Trump Nominates Pat Shanahan to Be Defense Secretary Permanently

The former Boeing executive has been acting Pentagon chief since January.

Richard Ellis/ZUMA

For indispensable reporting on the coronavirus crisis and more, subscribe to Mother Jones' newsletters.

Donald Trump finally has his new man at the Pentagon. 

On Thursday, the president nominated acting Defense Secretary Patrick Shanahan to serve in the position permanently, putting an end to speculation over who would succeed James Mattis atop the Defense Department. 

The selection was long expected—Shanahan has been the longest-serving acting Pentagon chief in history after Mattis’ departure at the end of December—but still unusual by the standards of prior selections. No Defense secretary since Bill Clements, an oil baron who briefly led the Pentagon during Watergate, has had less government or military experience than Shanahan. Before joining the department as Mattis’ deputy in July 2017, Shanahan worked for more than three decades at Boeing. His industry bona fides and managerial experience were seen as useful complements to Mattis, a Marine who held command roles in Iraq, Afghanistan, and the First Gulf War.  

During his four months as Mattis’ acting successor, Shanahan oversaw the implementation of Trump’s transgender military ban and was tasked with funneling Defense Department dollars toward the construction of a wall at the US-Mexico border. He won Trump’s admiration by criticizing expensive defense programs like the F-35, which is primarily managed by Lockheed Martin, but his tendency to sharply critique the government’s vendors also sparked an ethics investigation into whether he improperly favored Boeing, his old firm. The Pentagon’s internal watchdog cleared him of any wrongdoing last month, all but ensuring he would be Trump’s pick to lead the Defense Department permanently. 

A once-vast field of potential candidates to succeed Mattis winnowed in recent months until Shanahan became the frontrunner by default. “You either have to be slightly out of your mind or totally willing to subordinate yourself to work for this administration,” Gordon Adams, a former Clinton administration defense official, told Mother Jones last month about Shanahan. “I don’t get the sense he’s out of his mind.”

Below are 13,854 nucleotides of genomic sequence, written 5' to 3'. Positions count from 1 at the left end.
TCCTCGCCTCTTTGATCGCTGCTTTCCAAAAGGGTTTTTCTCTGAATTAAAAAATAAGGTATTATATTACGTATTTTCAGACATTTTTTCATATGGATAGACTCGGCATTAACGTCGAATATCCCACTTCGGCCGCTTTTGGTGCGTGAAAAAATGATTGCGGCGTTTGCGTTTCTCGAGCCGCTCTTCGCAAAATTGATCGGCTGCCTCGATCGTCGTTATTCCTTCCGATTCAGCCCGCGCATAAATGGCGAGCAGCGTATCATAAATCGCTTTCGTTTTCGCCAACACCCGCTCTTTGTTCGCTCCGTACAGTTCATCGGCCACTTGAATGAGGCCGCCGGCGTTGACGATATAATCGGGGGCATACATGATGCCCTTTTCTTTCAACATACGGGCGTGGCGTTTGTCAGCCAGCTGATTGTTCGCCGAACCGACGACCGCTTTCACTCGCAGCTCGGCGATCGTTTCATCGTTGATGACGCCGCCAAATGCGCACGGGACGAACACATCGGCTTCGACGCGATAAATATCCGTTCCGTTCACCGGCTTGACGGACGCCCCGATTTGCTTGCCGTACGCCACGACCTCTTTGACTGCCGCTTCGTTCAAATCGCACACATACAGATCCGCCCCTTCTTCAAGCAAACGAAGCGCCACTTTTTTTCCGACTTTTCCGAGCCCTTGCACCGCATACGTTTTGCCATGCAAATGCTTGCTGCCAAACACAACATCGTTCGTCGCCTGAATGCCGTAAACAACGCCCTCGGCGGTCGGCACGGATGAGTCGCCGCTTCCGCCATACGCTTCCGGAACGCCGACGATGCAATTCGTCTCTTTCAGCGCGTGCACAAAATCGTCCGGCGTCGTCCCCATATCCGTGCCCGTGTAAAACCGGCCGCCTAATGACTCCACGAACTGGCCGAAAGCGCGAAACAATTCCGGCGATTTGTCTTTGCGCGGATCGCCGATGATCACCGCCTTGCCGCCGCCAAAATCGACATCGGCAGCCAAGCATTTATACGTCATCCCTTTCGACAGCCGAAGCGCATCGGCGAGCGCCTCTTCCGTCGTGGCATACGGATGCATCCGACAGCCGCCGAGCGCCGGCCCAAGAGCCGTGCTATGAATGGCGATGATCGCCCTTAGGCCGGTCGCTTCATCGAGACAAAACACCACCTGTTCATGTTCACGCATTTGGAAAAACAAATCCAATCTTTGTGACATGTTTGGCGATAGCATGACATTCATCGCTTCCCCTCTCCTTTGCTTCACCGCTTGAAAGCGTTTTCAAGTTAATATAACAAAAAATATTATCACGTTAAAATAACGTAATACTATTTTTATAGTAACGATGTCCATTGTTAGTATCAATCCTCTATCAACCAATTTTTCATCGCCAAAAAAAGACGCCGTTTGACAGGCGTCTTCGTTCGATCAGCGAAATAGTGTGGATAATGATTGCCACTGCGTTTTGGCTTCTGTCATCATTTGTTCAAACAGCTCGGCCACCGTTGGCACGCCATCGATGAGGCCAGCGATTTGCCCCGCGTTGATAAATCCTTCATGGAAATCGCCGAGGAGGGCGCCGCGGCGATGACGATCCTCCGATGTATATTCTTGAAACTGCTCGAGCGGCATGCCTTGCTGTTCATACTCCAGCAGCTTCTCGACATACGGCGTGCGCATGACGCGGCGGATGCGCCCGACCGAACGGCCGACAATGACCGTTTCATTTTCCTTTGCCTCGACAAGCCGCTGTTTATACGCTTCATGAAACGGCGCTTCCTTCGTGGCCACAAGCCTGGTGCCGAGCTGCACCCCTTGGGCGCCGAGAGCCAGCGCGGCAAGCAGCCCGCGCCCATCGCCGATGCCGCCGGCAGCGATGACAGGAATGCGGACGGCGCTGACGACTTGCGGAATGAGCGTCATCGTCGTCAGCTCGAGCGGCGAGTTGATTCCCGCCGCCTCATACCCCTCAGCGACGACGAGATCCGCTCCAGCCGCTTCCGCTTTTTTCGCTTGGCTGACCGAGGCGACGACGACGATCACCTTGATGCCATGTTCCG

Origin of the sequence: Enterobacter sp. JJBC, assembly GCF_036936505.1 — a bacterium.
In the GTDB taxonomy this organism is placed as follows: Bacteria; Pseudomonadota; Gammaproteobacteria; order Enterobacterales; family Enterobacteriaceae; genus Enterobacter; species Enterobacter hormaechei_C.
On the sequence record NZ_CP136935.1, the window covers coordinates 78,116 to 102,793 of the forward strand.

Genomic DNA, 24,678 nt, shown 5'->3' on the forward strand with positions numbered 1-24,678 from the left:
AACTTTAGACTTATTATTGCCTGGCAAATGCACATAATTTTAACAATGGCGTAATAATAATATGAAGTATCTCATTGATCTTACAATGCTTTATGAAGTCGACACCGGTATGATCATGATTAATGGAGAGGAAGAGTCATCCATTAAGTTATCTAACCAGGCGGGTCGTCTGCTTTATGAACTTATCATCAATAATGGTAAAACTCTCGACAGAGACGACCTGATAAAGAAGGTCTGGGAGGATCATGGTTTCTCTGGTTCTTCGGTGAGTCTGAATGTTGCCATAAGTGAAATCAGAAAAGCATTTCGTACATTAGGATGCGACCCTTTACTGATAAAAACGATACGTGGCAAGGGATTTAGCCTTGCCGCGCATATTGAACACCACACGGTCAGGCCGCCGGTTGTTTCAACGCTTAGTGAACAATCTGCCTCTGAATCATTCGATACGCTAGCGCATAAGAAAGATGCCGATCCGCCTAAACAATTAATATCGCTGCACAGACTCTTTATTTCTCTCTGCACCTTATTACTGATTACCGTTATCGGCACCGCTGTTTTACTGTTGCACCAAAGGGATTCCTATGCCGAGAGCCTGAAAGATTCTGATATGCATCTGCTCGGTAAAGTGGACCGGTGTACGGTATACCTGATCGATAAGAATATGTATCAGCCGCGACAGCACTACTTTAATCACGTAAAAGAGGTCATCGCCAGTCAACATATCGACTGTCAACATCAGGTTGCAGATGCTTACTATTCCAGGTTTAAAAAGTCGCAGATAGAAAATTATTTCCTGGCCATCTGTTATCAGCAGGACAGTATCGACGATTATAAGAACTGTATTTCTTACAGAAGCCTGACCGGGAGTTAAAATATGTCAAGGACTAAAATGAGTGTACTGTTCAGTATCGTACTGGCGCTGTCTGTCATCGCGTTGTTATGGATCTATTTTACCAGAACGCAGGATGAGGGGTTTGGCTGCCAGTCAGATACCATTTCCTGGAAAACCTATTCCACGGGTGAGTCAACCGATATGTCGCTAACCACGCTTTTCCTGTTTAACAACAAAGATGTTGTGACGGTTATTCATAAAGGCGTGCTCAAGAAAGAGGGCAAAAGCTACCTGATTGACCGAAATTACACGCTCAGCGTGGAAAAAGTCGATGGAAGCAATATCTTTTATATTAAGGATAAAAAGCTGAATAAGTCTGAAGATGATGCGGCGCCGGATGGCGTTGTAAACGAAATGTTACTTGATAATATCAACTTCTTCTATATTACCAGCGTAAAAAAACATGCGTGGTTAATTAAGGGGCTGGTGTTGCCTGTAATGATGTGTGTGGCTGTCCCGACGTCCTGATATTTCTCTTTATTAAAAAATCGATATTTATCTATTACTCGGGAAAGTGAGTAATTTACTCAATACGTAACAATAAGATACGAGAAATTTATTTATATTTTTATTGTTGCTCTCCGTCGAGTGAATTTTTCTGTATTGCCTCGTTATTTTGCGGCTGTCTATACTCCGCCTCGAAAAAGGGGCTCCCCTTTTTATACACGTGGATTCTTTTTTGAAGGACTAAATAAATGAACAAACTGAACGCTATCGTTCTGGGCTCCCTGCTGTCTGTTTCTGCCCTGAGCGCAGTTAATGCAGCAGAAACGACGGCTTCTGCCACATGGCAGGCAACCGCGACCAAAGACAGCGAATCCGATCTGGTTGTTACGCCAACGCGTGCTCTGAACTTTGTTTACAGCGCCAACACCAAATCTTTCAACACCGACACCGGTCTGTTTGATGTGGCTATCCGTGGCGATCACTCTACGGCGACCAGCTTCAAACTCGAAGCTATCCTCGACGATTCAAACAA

Former Arizona Sen. Jon Kyl and retired Army Gen. Jack Keane were among just two leading choices who reportedly turned Trump job down to replace Mattis after he resigned in December. Mattis, known by the nickname “Mad Dog,” gained a reputation for slow-walking Trump’s unwelcome orders, but when the president announced he would withdraw US troops from Syria, the retired general had had enough. Whether Shanahan has that same impulse will be tested in the months to come.

THE BIG PICTURE

You expect the big picture, and it's our job at Mother Jones to give it to you. And right now, so many of the troubles we face are the making not of a virus, but of the quest for profit, political or economic (and not just from the man in the White House who could have offered leadership and comfort but instead gave us bleach).

In "News Is Just Like Waste Management," we unpack what the coronavirus crisis has meant for journalism, including Mother Jones’, and how we can rise to the challenge. If you're able to, this is a critical moment to support our nonprofit journalism with a donation: We've scoured our budget and made the cuts we can without impairing our mission, and we hope to raise $400,000 from our community of online readers to help keep our big reporting projects going because this extraordinary pandemic-plus-election year is no time to pull back.

THE BIG PICTURE

You expect the big picture, and it's our job at Mother Jones to give it to you. And right now, so many of the troubles we face are the making not of a virus, but of the quest for profit, political or economic (and not just from the man in the White House who could have offered leadership and comfort but instead gave us bleach).

In "News Is Just Like Waste Management," we unpack what the coronavirus crisis has meant for journalism, including Mother Jones’, and how we can rise to the challenge. If you're able to, this is a critical moment to support our nonprofit journalism with a donation: We've scoured our budget and made the cuts we can without impairing our mission, and we hope to raise $400,000 from our community of online readers to help keep our big reporting projects going because this extraordinary pandemic-plus-election year is no time to pull back.

We Recommend

Latest

Sign up for our newsletters

Subscribe and we'll send Mother Jones straight to your inbox.

Get our award-winning magazine

Save big on a full year of investigations, ideas, and insights.

Subscribe

Support our journalism

Help Mother Jones' reporters dig deep with a tax-deductible donation.

Donate

We have a new comment system! We are now using Coral, from Vox Media, for comments on all new articles. We'd love your feedback.